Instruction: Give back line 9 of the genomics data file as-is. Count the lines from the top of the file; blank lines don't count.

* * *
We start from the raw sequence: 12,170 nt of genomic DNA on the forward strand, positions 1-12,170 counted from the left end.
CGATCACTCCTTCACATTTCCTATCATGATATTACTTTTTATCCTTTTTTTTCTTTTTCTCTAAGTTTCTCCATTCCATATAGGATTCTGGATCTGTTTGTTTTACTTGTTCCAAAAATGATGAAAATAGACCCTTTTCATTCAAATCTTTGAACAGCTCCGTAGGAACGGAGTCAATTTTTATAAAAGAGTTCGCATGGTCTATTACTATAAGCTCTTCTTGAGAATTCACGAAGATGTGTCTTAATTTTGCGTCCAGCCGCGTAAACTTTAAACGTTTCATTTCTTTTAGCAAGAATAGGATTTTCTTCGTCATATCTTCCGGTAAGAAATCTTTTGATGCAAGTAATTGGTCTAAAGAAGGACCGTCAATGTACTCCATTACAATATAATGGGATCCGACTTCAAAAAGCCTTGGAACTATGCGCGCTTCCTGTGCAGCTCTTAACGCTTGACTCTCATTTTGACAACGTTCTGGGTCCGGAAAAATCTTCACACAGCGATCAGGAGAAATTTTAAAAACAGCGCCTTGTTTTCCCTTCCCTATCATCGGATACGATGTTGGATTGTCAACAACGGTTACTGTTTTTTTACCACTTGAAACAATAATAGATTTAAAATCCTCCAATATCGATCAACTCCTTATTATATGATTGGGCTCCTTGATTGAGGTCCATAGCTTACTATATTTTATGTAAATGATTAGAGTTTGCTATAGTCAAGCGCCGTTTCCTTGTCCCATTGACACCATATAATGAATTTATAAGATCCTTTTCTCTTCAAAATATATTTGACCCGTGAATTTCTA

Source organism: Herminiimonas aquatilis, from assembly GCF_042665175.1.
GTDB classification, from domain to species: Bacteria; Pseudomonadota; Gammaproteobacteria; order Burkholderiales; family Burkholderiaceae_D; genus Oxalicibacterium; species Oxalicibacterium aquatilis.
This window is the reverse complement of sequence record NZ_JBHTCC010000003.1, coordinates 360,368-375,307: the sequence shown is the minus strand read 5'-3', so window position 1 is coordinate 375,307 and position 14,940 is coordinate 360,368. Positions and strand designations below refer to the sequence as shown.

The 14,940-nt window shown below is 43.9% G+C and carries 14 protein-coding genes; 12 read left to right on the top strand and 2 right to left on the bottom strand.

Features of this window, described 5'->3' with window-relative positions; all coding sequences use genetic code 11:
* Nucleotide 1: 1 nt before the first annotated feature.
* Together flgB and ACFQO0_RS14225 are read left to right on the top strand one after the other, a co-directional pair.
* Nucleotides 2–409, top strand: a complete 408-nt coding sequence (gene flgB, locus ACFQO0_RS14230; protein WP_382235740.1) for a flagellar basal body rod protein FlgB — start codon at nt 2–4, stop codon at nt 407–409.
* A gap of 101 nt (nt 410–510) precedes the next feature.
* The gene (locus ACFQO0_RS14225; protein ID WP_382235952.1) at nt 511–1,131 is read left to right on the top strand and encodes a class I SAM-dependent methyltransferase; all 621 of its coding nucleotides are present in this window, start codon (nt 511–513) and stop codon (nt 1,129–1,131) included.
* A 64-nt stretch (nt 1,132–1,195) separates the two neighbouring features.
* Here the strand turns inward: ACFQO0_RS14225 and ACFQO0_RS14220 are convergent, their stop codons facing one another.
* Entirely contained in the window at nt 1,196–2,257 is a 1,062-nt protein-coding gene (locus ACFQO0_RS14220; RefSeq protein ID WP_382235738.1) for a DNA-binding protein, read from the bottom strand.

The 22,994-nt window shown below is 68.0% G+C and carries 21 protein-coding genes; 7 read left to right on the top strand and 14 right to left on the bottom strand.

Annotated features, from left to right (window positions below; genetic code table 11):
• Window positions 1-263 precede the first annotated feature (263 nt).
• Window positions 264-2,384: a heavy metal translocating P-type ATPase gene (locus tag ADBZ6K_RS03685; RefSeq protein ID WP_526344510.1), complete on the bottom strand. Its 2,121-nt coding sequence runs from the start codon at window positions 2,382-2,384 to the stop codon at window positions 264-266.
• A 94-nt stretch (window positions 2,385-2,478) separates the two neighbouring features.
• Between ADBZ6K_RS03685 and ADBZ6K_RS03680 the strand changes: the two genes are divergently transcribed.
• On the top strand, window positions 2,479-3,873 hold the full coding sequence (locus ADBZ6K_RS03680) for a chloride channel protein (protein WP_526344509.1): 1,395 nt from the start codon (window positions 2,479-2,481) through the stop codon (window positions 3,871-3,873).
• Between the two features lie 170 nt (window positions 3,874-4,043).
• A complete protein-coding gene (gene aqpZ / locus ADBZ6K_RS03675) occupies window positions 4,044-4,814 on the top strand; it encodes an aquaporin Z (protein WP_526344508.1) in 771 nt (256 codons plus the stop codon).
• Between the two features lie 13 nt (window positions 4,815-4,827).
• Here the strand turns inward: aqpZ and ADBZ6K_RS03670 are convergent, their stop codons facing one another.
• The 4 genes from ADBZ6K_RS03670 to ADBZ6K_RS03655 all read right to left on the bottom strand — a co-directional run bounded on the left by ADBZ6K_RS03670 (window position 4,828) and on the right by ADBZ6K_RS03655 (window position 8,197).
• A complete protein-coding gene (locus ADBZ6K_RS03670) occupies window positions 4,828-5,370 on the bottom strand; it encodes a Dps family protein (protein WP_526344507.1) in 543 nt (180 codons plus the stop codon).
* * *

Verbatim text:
* Together flgB and ACFQO0_RS14225 are read left to right on the top strand one after the other, a co-directional pair.